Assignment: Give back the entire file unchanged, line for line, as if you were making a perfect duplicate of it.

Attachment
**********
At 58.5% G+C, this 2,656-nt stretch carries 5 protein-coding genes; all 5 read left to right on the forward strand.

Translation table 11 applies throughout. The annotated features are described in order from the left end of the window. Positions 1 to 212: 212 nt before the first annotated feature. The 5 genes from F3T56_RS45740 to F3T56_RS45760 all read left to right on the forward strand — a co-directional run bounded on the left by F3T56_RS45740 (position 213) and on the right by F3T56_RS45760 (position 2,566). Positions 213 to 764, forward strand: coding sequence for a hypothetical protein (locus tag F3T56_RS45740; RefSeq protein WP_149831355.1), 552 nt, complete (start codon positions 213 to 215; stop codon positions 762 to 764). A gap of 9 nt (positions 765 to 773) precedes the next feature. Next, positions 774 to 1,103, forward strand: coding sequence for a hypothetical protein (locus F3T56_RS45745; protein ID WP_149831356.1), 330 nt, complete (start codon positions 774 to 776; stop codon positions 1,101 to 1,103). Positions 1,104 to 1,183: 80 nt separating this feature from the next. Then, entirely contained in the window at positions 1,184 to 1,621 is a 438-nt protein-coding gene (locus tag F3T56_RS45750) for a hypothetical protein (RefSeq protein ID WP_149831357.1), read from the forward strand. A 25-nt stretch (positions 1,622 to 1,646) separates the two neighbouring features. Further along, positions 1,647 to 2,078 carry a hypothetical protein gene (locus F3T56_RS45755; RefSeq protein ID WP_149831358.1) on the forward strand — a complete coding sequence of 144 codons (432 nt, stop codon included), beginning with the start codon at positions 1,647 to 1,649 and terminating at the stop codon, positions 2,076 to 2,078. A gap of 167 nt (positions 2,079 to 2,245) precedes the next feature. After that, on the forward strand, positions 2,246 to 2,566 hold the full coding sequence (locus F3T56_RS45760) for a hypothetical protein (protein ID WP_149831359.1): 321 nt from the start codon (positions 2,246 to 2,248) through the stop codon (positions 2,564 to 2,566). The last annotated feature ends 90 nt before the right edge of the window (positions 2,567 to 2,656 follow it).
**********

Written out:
At 58.5% G+C, this 2,656-nt stretch carries 5 protein-coding genes; all 5 read left to right on the forward strand.

Translation table 11 applies throughout. The annotated features are described in order from the left end of the window. Positions 1 to 212: 212 nt before the first annotated feature. The 5 genes from F3T56_RS45740 to F3T56_RS45760 all read left to right on the forward strand — a co-directional run bounded on the left by F3T56_RS45740 (position 213) and on the right by F3T56_RS45760 (position 2,566). Positions 213 to 764, forward strand: coding sequence for a hypothetical protein (locus tag F3T56_RS45740; RefSeq protein WP_149831355.1), 552 nt, complete (start codon positions 213 to 215; stop codon positions 762 to 764). A gap of 9 nt (positions 765 to 773) precedes the next feature. Next, positions 774 to 1,103, forward strand: coding sequence for a hypothetical protein (locus F3T56_RS45745; protein ID WP_149831356.1), 330 nt, complete (start codon positions 774 to 776; stop codon positions 1,101 to 1,103). Positions 1,104 to 1,183: 80 nt separating this feature from the next. Then, entirely contained in the window at positions 1,184 to 1,621 is a 438-nt protein-coding gene (locus tag F3T56_RS45750) for a hypothetical protein (RefSeq protein ID WP_149831357.1), read from the forward strand. A 25-nt stretch (positions 1,622 to 1,646) separates the two neighbouring features. Further along, positions 1,647 to 2,078 carry a hypothetical protein gene (locus F3T56_RS45755; RefSeq protein ID WP_149831358.1) on the forward strand — a complete coding sequence of 144 codons (432 nt, stop codon included), beginning with the start codon at positions 1,647 to 1,649 and terminating at the stop codon, positions 2,076 to 2,078. A gap of 167 nt (positions 2,079 to 2,245) precedes the next feature. After that, on the forward strand, positions 2,246 to 2,566 hold the full coding sequence (locus F3T56_RS45760) for a hypothetical protein (protein ID WP_149831359.1): 321 nt from the start codon (positions 2,246 to 2,248) through the stop codon (positions 2,564 to 2,566). The last annotated feature ends 90 nt before the right edge of the window (positions 2,567 to 2,656 follow it).